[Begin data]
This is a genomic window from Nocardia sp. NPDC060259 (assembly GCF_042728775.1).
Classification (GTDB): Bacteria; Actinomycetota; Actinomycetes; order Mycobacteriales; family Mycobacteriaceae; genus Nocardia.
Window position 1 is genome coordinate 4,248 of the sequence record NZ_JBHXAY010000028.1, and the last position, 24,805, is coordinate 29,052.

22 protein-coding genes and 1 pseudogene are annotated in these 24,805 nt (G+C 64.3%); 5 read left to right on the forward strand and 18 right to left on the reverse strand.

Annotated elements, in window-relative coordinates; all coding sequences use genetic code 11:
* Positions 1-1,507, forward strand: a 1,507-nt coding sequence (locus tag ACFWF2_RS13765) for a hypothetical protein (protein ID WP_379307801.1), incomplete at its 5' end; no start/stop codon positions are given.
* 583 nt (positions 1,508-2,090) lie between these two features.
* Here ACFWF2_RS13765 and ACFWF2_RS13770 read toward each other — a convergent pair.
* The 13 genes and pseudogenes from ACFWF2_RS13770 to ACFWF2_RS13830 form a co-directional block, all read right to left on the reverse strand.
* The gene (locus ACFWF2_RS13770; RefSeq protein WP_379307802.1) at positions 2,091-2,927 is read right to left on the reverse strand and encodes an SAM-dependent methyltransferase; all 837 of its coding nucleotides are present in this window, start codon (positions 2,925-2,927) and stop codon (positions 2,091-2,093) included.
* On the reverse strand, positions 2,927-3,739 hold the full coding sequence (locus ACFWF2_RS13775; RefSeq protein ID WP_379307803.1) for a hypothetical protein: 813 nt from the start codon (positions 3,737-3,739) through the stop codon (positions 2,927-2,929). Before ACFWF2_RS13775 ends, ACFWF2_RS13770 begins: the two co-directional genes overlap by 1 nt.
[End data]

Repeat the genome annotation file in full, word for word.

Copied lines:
This is a genomic window from Nocardia sp. NPDC060259 (assembly GCF_042728775.1).
Classification (GTDB): Bacteria; Actinomycetota; Actinomycetes; order Mycobacteriales; family Mycobacteriaceae; genus Nocardia.
Window position 1 is genome coordinate 4,248 of the sequence record NZ_JBHXAY010000028.1, and the last position, 24,805, is coordinate 29,052.

22 protein-coding genes and 1 pseudogene are annotated in these 24,805 nt (G+C 64.3%); 5 read left to right on the forward strand and 18 right to left on the reverse strand.

Annotated elements, in window-relative coordinates; all coding sequences use genetic code 11:
* Positions 1-1,507, forward strand: a 1,507-nt coding sequence (locus tag ACFWF2_RS13765) for a hypothetical protein (protein ID WP_379307801.1), incomplete at its 5' end; no start/stop codon positions are given.
* 583 nt (positions 1,508-2,090) lie between these two features.
* Here ACFWF2_RS13765 and ACFWF2_RS13770 read toward each other — a convergent pair.
* The 13 genes and pseudogenes from ACFWF2_RS13770 to ACFWF2_RS13830 form a co-directional block, all read right to left on the reverse strand.
* The gene (locus ACFWF2_RS13770; RefSeq protein WP_379307802.1) at positions 2,091-2,927 is read right to left on the reverse strand and encodes an SAM-dependent methyltransferase; all 837 of its coding nucleotides are present in this window, start codon (positions 2,925-2,927) and stop codon (positions 2,091-2,093) included.
* On the reverse strand, positions 2,927-3,739 hold the full coding sequence (locus ACFWF2_RS13775; RefSeq protein ID WP_379307803.1) for a hypothetical protein: 813 nt from the start codon (positions 3,737-3,739) through the stop codon (positions 2,927-2,929). Before ACFWF2_RS13775 ends, ACFWF2_RS13770 begins: the two co-directional genes overlap by 1 nt.